When we allow ourselves to express how we feel about being in pain through creative arts, talking to someone-understanding, communing with Nature or our God, we feel heard, we feel seen, and we are validated. When that happens, those feelings no longer have to remain hidden or stuck, undermining our energy and resourcefulness. They can flow, move, and complete themselves allowing us to be more available to life, to others, to greater possibilities for overall healing, and to ourselves.
Despite trying to keep a positive attitude, other people and I can find ourselves feeling worn down and hopeless when we’re living with chronic pain. We’ve tried everything to heal our condition and to relieve our pain, yet we’re still in it. What can we do?
A Daily Act of Courage
Sometimes it’s easier for us to fall into a kind of grim resignation than to keep putting energy and hope into treatments and practices.
Over time, we can sink lower and lower emotionally, into a kind of omnipresent depression. Here, life seems gray and lifeless, and it becomes a major act of fortitude and resolution just to get up and face another day. I think of this as a kind of seeping loss of hope that can drain whatever remaining well being we have if we’re not careful. Giving up, giving in, abandoning hope, and abandoning ourselves may be just around the corner.
When I feel like this, I have to remind myself that I’m in some kind of process or practice. I’m either moving towards a better place, or I am allowing the pain in my body to decide for me how I feel about myself and about life.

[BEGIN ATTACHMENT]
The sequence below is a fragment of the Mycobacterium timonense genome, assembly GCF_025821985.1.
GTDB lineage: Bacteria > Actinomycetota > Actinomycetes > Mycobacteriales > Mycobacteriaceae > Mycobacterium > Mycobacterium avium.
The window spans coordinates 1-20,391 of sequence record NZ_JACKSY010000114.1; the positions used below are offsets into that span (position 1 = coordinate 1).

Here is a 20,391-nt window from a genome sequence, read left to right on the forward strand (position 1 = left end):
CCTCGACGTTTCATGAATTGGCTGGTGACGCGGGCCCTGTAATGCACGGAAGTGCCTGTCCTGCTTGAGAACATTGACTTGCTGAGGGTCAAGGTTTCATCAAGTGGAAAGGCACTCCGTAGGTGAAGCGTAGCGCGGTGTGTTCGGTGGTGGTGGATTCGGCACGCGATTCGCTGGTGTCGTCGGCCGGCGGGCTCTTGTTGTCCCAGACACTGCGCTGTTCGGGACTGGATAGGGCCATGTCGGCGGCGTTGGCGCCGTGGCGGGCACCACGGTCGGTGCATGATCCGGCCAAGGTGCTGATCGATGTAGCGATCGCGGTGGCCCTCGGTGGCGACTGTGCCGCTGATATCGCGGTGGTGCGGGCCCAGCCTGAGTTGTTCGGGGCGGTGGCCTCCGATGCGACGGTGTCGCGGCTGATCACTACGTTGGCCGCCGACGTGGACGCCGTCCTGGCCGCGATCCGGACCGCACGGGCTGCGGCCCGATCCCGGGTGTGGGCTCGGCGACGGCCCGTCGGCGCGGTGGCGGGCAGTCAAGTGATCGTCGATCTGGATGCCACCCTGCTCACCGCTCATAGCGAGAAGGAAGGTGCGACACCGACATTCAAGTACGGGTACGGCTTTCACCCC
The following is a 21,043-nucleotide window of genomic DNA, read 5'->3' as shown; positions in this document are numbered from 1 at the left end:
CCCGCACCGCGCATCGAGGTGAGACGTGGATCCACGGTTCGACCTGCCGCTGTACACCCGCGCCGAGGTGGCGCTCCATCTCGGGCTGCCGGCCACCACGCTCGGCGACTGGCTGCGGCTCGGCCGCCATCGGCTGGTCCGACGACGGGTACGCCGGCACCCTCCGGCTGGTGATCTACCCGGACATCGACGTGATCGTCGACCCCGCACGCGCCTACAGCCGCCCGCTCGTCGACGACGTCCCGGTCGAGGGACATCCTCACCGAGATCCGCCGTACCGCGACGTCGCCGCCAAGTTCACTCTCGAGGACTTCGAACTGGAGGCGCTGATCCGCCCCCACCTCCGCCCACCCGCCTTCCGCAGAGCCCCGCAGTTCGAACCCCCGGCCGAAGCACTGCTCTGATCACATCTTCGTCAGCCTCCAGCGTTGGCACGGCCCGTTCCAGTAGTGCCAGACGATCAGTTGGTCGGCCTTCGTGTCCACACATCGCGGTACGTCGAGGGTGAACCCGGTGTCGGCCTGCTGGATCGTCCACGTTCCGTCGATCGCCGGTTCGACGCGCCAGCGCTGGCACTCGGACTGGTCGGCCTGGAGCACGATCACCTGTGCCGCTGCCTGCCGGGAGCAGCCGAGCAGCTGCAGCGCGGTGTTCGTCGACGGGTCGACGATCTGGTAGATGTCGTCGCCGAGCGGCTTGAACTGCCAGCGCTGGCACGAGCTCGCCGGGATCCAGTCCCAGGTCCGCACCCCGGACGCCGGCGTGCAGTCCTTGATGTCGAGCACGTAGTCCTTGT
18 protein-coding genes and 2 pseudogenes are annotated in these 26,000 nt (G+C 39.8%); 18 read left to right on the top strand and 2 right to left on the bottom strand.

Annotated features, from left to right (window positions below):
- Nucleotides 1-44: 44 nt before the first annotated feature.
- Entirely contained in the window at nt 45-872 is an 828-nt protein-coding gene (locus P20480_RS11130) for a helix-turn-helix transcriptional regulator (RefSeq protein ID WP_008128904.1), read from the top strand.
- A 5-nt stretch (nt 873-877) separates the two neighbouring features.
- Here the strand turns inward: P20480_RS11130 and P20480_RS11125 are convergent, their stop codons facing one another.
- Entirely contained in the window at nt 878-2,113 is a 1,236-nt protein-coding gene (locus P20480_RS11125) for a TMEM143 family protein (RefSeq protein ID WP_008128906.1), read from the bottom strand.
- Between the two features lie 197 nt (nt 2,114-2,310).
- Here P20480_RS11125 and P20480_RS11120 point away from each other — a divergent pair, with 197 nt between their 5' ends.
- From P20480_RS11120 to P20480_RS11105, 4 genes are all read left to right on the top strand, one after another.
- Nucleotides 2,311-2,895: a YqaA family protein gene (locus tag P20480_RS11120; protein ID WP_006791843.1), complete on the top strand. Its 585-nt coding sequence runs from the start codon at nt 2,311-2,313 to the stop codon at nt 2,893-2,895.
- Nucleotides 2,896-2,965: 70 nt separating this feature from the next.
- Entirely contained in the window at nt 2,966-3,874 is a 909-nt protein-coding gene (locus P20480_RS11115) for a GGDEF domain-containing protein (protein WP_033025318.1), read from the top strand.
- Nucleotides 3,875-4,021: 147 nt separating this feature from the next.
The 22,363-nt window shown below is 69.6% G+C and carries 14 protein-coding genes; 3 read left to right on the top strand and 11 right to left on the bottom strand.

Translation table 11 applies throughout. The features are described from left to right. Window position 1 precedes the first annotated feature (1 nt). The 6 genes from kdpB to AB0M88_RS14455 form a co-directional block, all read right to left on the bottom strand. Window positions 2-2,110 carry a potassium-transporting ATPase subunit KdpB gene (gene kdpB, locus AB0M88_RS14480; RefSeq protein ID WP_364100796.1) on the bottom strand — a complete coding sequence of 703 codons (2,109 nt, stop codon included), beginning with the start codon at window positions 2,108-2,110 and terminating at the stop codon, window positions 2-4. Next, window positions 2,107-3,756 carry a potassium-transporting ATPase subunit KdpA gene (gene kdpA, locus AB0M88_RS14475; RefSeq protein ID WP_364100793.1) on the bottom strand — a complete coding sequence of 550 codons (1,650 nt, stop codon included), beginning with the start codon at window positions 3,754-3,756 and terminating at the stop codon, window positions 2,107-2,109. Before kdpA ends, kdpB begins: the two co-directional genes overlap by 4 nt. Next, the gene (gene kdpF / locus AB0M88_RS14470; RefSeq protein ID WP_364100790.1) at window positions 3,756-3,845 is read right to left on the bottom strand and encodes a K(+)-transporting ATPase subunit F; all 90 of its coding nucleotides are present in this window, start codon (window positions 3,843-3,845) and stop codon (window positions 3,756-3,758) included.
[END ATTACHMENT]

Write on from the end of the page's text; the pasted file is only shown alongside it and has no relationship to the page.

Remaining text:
If I insist that pain must leave completely before I can be happy again, then I am making it the master of my emotional well being.
The Practice of Finding Balance
This effort, to live with pain and not succumb to depression or despondency, is an effort to find emotional, mental, and physical balance within and around the pain. A balance between not forcing myself to be unrealistically bright and cheery, but not allowing myself to wallow in self-pity either. This takes mental and emotional discipline. It becomes a form of daily spiritual practice.
Certainly, living with pain is not a path anyone in their right mind would consciously choose as a spiritual practice for themselves. It is a difficult and lonely path that we walk out of necessity, quiet and internal, but it can also be surprisingly deep and rich.
It’s not that being in pain is inherently spiritual, despite the fact that some religions consider suffering to be a holy sacrament — a concept I don’t embrace. For me, it’s certainly not the suffering or the pain or some kind of sacred martyrdom that gives a spiritual quality to the path through the pain.
It’s how we are with the pain. It’s what we do and don’t do with it and through it. It’s the positive choices we make for ourselves on a daily basis.
Standing with the Self through Pain
For me, the spiritual aspect of the journey isn’t that you try to be cheerful or that you think positively or you try not to complain and be the perfect patient. In fact, those things can be very counterproductive. No, it’s first and foremost the choice to stay with myself, so to speak, to be true to my own feelings and to learn to stand by me. I am there for me.
And that standing with the self, believing in the self, not giving up on the self, whatever that looks like for each of us, can be incredibly hard to do. To not take the path of hating life, of hating who we are, of hating the circumstances, is the path.
And when we find the bitterness, the anger, and the hatred rising up —toward ourselves or toward the circumstances — we can feel it and let it pass through. We choose to honor what’s coming up, but we choose not to live there.
It’s a daily spiritual practice to constantly return to openness. This takes a very deep spiritual practice. It takes courage and fortitude, resolution and determination, and an inner choice which we must constantly renew to stand with ourselves, and remain the center and the heart of our own lives.